Type Archive: FStop20th
I started practicing photography in 2003, when I was 14 years old, so it’s a 20th anniversary for me as well. From the very beginning, alongside my photography practice was the act of digitizing, editing, and publishing my photos online – from LiveJournal to portfolio websites to blogs to early social media like Tumblr and Flickr. It’s hard to separate my photographic work from the way I shared it with others online. My fervor for photography grew with the internet, particularly blogging. For me, the community and connection I could find with other artists was an essential component of artmaking and photography.
I was a Featured Artist in F-Stop’s Issue #79, October-November 2016, Human Body Issue. As one of three featured artists, I presented my body of work, Second Time Around. With this series, I made intimate portraits of my husband, Joel, highlighting his endearing personality with love and some humor. Second Time Around was awarded Critical Mass Top 50 in 2017.
In 2003, as digital technology advanced and newer cameras were producing excellent resolution, I found my perfect medium. It was a true confluence of technological advancements and creative desire that urged me to transition from 3-D work to photography, initially using my sculptural forms as “models” for my still life photos. I gradually transitioned into using other objects as my subjects, all the while concentrating on the graphic nature of my photos.
When I begin to use photography as my primary art medium around 2008, I was frequently traveling to Europe, and I visited and photographed the animals in small zoos. I ultimately focused on making portraits of primates, and this project resulted in a book, Behind Glass, published in 2021. I learned a great deal about designing and publishing a photo book through completing a book project (Primates) with 21st Editions in 2017 and through studying with Elizabeth Avedon, Mary Virginia Swanson, Douglas Stockdale, Melanie McWhorter, and Laurie Shock. There are many decisions that go into the creation of a book, from design, editing and sequencing to choices of printer and materials. Going through the process many times of sequencing and editing the photographs helped me understand my intention and also create a stronger body of work.
Photography for me has always involved the landscape in one way or another. On a summer day in 1962, my 8-year-old self became lost in the Santa Cruz Mountains during an outing with family. Wandering for hours through the forest, crying and terrified, I was found by a young couple who calmed me by teaching me how to drink from a stream. Later hung a camera around my neck to let me make a photograph. The process captured me; in that short time, I began to see the world differently. My terror became joy as I clicked around the clearing, and in that moment, the natural world and photography became embedded in my being. Several years later, the couple sent a blurry transparency they made of me where I was found. I still have it.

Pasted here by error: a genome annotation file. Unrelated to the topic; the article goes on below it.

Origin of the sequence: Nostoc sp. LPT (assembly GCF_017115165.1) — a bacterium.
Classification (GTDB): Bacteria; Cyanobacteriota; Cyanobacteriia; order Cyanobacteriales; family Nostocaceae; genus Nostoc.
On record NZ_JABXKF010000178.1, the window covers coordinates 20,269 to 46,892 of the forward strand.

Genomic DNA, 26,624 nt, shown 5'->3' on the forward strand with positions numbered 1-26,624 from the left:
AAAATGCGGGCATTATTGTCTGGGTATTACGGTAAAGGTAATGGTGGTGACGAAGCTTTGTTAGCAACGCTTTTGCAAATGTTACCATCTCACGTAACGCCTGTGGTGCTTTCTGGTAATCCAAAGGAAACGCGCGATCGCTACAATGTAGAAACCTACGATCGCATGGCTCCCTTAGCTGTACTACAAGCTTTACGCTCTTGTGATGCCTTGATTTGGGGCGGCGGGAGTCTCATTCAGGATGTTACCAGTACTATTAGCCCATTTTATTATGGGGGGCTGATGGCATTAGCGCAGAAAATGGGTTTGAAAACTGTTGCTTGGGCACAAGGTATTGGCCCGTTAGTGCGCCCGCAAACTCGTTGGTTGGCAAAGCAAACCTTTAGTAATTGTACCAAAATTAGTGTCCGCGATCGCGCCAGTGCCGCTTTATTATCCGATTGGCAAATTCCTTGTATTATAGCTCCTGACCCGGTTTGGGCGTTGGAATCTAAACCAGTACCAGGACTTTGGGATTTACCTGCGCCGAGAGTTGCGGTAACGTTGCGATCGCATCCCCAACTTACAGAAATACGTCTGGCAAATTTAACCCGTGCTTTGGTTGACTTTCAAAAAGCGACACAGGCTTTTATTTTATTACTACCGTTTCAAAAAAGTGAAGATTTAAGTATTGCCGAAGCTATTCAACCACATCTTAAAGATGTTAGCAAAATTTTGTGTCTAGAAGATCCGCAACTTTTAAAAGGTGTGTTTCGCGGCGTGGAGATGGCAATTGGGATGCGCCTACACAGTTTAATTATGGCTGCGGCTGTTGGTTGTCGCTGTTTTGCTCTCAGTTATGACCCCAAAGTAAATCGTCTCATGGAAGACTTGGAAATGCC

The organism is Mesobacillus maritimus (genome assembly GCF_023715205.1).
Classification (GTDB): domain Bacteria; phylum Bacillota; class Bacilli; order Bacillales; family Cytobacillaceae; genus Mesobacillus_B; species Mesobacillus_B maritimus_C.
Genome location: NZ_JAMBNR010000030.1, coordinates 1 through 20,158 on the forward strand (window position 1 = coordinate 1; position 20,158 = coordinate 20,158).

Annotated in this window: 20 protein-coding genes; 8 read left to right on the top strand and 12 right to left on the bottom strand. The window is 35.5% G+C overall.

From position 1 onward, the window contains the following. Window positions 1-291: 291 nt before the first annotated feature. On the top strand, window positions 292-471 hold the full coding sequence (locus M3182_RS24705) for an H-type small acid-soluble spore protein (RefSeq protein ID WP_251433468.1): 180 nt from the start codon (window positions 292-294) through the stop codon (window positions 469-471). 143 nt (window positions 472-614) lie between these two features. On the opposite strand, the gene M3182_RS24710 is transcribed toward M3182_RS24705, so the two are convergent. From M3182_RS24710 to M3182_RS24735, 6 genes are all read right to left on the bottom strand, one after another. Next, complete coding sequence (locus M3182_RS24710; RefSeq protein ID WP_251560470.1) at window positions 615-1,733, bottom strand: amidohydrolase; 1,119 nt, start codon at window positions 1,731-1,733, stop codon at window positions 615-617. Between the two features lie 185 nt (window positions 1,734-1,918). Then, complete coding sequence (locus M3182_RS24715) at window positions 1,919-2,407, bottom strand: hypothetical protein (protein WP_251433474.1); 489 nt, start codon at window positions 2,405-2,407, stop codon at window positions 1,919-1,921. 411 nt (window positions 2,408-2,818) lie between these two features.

This year marks an anniversary of my own, being 10 years since I started my career as a documentary photographer, so I’ve been doing a lot of reflection on my growth professionally, and personally. A decade ago, after taking a six-week trip to the Balkans, I sold my car, a lot of what I owned, and bought a one way ticket to Albania. I knew I wanted to live and work abroad, I was interested in the Balkans, and it was an affordable place to base myself while I tried to start my career in visual storytelling.
I never felt like a photographer. Maybe it was because I lacked the qualities needed in the work of a photographer. Or maybe from the idea of what a photographer’s work should look like.
At the beginning of my journey, I was fascinated by documentary photography. But I didn’t want to go the easy way. It was 2013, digital cameras were commonplace, but I decided to work with a 4×5 inch camera. Against the trends. I bought an old Graflex because it was the only camera I could afford. I had no idea how to take pictures with such equipment, but I learned quickly. In practice. Because not only did I choose a difficult tool, but I was also going to take pictures with it in prison.
I was still shooting B&W film when first featured early on in F-Stop, and would do so till 2016 when I decided that digital had finally ‘matured,’ and bought a used Ricoh GR. That said, the purchase made no sense; aging eyes, no viewfinder save for a miniscule back screen hardly visible in sunlight, I sincerely thought I would resell the palm sized toy within the month. Then a weird thing happened- I couldn’t believe the quality images it could produce when taken seriously, instead of just treating it as a toy. After decades of shooting strictly monochrome, I gave up all notion of converting digital files to B&W- I would play to digital’s strength, and go for color!
My career in photography has really greatly transitioned overtime, from hobbyist to student to emerging artist and educator. One of my favorite things as an instructor is watching my students evolve and grow from their first to last classes. When I moved last summer, I took a look at my very early photographic work from a new perspective. I picked up my first camera as a ninth-grader, stealing my sisterʼs digital camera from her room. I took it to the park for a photoshoot with my friends and Iʼve hardly put a camera down since. Itʼs my way of exploring and telling the stories of American life.
I’ve been working in one way or another as a photographer for over 30 years. When I started it was a lot about knowing how to use a camera. Equal parts technique and art. Digital changed that, of course, allowing just about anyone to make a photograph. Navigating that reality as it has evolved over time has also been my evolution.
Events by Location
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